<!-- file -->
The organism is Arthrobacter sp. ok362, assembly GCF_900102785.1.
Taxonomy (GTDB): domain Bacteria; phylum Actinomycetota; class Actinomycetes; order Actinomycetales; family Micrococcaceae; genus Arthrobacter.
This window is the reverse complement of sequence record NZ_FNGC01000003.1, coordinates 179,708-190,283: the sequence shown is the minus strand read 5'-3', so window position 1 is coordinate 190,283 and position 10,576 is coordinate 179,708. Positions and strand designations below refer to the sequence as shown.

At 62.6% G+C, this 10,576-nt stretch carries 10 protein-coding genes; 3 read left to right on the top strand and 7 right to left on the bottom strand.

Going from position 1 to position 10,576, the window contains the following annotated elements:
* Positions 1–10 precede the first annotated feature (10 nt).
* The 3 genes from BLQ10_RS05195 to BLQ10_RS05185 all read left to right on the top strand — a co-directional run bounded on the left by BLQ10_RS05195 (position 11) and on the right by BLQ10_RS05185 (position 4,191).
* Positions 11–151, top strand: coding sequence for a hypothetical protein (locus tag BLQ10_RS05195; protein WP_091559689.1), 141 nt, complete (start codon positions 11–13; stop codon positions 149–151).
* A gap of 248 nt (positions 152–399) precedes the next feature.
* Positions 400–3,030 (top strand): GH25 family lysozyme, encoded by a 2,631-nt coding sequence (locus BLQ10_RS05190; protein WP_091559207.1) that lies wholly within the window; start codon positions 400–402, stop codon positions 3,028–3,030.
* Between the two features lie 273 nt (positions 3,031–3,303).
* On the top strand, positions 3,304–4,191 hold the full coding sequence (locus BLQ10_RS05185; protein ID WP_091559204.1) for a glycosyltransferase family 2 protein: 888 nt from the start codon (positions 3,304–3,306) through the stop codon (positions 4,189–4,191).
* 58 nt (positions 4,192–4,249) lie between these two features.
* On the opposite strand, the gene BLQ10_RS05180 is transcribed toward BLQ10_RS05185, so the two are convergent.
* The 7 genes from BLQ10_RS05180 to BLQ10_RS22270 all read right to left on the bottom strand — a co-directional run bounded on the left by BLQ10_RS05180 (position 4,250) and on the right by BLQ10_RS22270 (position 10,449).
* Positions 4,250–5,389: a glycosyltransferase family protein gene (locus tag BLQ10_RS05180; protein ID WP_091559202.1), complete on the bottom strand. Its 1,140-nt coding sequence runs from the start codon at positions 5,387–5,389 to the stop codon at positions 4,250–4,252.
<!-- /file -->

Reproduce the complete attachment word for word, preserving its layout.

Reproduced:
The organism is Arthrobacter sp. ok362, assembly GCF_900102785.1.
Taxonomy (GTDB): domain Bacteria; phylum Actinomycetota; class Actinomycetes; order Actinomycetales; family Micrococcaceae; genus Arthrobacter.
This window is the reverse complement of sequence record NZ_FNGC01000003.1, coordinates 179,708-190,283: the sequence shown is the minus strand read 5'-3', so window position 1 is coordinate 190,283 and position 10,576 is coordinate 179,708. Positions and strand designations below refer to the sequence as shown.

At 62.6% G+C, this 10,576-nt stretch carries 10 protein-coding genes; 3 read left to right on the top strand and 7 right to left on the bottom strand.

Going from position 1 to position 10,576, the window contains the following annotated elements:
* Positions 1–10 precede the first annotated feature (10 nt).
* The 3 genes from BLQ10_RS05195 to BLQ10_RS05185 all read left to right on the top strand — a co-directional run bounded on the left by BLQ10_RS05195 (position 11) and on the right by BLQ10_RS05185 (position 4,191).
* Positions 11–151, top strand: coding sequence for a hypothetical protein (locus tag BLQ10_RS05195; protein WP_091559689.1), 141 nt, complete (start codon positions 11–13; stop codon positions 149–151).
* A gap of 248 nt (positions 152–399) precedes the next feature.
* Positions 400–3,030 (top strand): GH25 family lysozyme, encoded by a 2,631-nt coding sequence (locus BLQ10_RS05190; protein WP_091559207.1) that lies wholly within the window; start codon positions 400–402, stop codon positions 3,028–3,030.
* Between the two features lie 273 nt (positions 3,031–3,303).
* On the top strand, positions 3,304–4,191 hold the full coding sequence (locus BLQ10_RS05185; protein ID WP_091559204.1) for a glycosyltransferase family 2 protein: 888 nt from the start codon (positions 3,304–3,306) through the stop codon (positions 4,189–4,191).
* 58 nt (positions 4,192–4,249) lie between these two features.
* On the opposite strand, the gene BLQ10_RS05180 is transcribed toward BLQ10_RS05185, so the two are convergent.
* The 7 genes from BLQ10_RS05180 to BLQ10_RS22270 all read right to left on the bottom strand — a co-directional run bounded on the left by BLQ10_RS05180 (position 4,250) and on the right by BLQ10_RS22270 (position 10,449).
* Positions 4,250–5,389: a glycosyltransferase family protein gene (locus tag BLQ10_RS05180; protein ID WP_091559202.1), complete on the bottom strand. Its 1,140-nt coding sequence runs from the start codon at positions 5,387–5,389 to the stop codon at positions 4,250–4,252.